Assembly Passes Legislation to Prohibit Sexual Contact Between Police Officers and Individuals in Custody
Assembly Speaker Carl Heastie and Assemblyman Edward C. Braunstein (D-Bayside) announced the Assembly has passed legislation that would establish incapacity to consent when a person is under arrest, in detention or otherwise in actual custody (A.8823-A, Braunstein).
“This legislation helps ensure that New York’s laws regarding consent protect all individuals, including individuals held in police custody, from sexual abuse,” said Speaker Heastie. “It is simply wrong that someone exercising custodial government authority, such as a police officer, would violate the trust that should exist between law enforcement and the communities they serve.”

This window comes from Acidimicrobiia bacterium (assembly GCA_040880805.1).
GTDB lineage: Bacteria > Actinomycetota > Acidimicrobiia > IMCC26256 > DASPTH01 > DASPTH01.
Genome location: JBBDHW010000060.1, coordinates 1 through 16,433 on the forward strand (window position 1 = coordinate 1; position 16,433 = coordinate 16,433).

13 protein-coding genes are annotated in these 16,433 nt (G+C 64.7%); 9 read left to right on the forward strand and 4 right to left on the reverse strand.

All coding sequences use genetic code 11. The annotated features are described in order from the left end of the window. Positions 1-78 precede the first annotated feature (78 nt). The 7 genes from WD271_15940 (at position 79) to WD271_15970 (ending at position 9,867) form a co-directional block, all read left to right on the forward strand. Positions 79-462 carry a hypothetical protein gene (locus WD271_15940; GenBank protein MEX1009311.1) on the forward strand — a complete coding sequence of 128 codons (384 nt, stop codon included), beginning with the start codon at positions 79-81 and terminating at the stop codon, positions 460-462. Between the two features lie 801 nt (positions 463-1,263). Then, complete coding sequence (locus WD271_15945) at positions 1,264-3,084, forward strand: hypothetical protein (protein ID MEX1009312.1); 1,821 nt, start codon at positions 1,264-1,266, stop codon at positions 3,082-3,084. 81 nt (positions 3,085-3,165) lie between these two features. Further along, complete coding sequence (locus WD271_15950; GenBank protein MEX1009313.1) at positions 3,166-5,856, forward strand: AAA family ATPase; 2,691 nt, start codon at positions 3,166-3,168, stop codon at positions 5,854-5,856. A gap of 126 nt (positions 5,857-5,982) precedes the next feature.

Under current law, sexual contact is prohibited between corrections officers and parole officers and those in their custody, but this statutory restriction does not expressly include police officers. This legislation would amend the Penal Law to also expressly include police officers.
"The power dynamic between an individual in custody and a law enforcement officer is such that the person in custody is powerless to consent to sexual activity," said Assemblyman Braunstein, sponsor of the bill. "This legislation will ensure that individuals in police custody are free from coercive sexual behavior committed by officers exploiting their authority."